Organically Controlling Cherry Fruit Flies: Identifying the Insect First
Cherry fruit flies look like ordinary houseflies. They are black in color and have yellow margins on their thorax with two white bands on their abdomen. It is the yellow and white additional coloration that helps you differentiate between the two annoying insects.
Organically Controlling Cherry Fruit Flies: Signs and Monitoring
Cherries, pears and plum tree fruit will be small or disfigured if you have cherry fruit flies. You will also likely see premature fruit drop and rotten flesh on some of your fruit if you have this pest. The rotten flesh indicates the cherry fruit fly maggots are feeding within the fruit, as they tend to do before dropping to the ground.
You need to monitor the population level of this pest, to see how severe your cherry fruit fly infestation actually is for your particular fruit trees. Since it is hard to tell if you have them unless you happen to see the fly around the fruit or notice rotten flesh after they have already started their attack, you need some outside assistance with accurately monitoring this pest.
Organically Controlling Cherry Fruit Flies by Monitoring Them First
Sticky red balls or pheromone traps are used by gardeners to get a more accurate idea of how bad the infestation is of these particular insects. As they land on the sticky ball, red in color to appear ‘fruit-like,’ the fly becomes a casualty of the pest war between you and them.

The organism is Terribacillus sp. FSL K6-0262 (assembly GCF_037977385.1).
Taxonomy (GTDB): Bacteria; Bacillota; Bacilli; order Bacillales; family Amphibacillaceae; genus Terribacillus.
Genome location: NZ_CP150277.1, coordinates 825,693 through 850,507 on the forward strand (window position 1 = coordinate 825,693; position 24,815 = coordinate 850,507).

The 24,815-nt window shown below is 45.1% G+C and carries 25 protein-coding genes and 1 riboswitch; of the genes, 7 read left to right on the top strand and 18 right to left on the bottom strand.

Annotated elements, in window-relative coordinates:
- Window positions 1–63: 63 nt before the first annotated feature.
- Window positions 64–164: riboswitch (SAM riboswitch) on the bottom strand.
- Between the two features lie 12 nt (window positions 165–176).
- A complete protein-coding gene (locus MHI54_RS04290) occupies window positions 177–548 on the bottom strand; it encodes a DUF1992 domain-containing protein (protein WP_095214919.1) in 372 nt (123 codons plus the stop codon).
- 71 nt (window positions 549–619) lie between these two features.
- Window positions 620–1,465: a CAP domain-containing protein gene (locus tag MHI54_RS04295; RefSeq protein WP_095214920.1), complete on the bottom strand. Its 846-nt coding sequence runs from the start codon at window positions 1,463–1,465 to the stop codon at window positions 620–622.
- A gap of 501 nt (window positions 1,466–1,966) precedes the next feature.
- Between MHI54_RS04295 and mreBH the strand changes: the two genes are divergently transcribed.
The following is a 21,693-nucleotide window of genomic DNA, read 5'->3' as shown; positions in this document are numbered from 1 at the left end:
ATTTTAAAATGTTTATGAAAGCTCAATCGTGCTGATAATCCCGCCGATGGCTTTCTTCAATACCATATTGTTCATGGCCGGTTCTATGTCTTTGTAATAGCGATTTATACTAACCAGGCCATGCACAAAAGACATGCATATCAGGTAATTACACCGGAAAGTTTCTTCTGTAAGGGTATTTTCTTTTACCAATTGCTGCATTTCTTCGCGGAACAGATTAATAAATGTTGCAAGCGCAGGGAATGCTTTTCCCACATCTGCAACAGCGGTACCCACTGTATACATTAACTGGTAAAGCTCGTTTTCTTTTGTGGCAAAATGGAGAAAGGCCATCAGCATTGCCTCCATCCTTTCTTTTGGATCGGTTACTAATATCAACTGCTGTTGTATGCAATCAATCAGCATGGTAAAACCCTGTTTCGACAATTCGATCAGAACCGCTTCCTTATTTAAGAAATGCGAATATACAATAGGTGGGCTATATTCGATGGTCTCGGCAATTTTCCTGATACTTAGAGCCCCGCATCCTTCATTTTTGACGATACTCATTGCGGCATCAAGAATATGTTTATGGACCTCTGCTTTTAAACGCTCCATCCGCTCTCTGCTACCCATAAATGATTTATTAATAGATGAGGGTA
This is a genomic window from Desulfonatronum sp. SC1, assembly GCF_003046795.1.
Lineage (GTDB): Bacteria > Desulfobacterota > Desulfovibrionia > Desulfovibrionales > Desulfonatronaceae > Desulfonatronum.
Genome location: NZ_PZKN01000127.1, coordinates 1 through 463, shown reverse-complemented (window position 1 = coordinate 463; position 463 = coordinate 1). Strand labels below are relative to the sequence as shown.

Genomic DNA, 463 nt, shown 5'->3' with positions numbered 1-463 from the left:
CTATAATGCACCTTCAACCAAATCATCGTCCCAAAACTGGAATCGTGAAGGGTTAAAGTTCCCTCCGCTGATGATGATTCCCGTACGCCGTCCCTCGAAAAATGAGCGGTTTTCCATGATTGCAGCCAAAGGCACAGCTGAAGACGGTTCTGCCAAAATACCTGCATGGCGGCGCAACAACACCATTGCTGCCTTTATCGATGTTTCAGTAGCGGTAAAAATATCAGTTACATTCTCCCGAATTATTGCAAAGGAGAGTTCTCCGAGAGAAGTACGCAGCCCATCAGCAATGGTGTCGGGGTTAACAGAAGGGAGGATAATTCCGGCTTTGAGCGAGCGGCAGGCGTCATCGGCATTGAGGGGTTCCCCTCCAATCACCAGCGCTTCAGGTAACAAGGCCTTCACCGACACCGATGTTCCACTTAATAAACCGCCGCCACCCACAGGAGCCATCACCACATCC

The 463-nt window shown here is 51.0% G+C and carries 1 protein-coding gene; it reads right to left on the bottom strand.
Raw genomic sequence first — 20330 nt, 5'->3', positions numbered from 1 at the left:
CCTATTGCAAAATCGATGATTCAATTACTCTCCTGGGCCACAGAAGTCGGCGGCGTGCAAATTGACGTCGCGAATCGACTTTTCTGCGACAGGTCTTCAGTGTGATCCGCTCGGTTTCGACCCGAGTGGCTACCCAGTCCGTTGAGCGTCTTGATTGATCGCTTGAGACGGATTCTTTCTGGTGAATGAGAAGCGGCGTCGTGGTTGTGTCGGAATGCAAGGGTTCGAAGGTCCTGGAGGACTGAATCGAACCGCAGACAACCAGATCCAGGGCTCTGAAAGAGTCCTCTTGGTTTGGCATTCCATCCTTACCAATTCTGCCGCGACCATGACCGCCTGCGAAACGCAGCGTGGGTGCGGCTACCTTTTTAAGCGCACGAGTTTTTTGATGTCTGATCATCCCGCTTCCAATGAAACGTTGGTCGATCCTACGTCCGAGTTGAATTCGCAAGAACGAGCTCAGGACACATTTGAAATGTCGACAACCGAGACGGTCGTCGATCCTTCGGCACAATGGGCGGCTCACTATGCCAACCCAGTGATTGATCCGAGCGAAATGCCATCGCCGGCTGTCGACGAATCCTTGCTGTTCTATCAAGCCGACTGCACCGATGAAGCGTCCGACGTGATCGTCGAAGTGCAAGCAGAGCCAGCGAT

They may escape the sticky trap, but they will undoubtedly leave behind some evidence they were there, possibly a wing or other body part, so you will get some idea of how bad the problem is by seeing how many cover each sticky ball.
What Time of Year Does Cherry Fruit Flies Appear?
Early June is when you will see Cherry fruit flies. But they will only suck the sap between 7 to 10 days then they will start laying eggs in your developing fruit. They make small slits and slide in to deposit the eggs that way. The maggots they produce are small and either yellow or white in color. Another characteristic of the maggots will be the dark hooks on their mouths.
Organically Controlling Cherry Fruit Flies: Pupation Process
After the maggots have fed inside your cherry, pear or plum fruit, they drop down to the ground to undergo a 6-month pupation process. They seek to go as deep as 2 to 3-inches deep in the soil beneath the fruit tree. The pupae overwinter in the soil and emerge in June the next year to begin the process all over again.
Organic Remedies for Cherry Fruit Flies
If you desire to pit insect against insect to get rid of your Cherry fruit flies just bring in some Braconid wasps. That will result in the wasps taking on the flies and you know who will win that war! If you don’t care to be a casualty in that battle, you will want to get four more of those sticky red balls (per tree). Hang them on your perimeter trees, about shoulder-height.
You can also mix up a control trap that consists of 1 part molasses to every 9 parts of water. Add some yeast to the mixture contained in wide-mouth jars. Allow fermentation to occur and after that bubbling diminishes just hang the jars on the trees, as you did the sticky red balls. You need to remove bad fruit as quickly as you find it and destroy it by putting it in water, which will kill the maggots. Otherwise, they don’t die.
Related ‘Organically Controlling’ Articles:
Controlling Apple Maggots
Controlling Aphids on Fruits
“The Gardener’s A-Z Guide to Growing Food Organically” by Tanya L.K. Denckla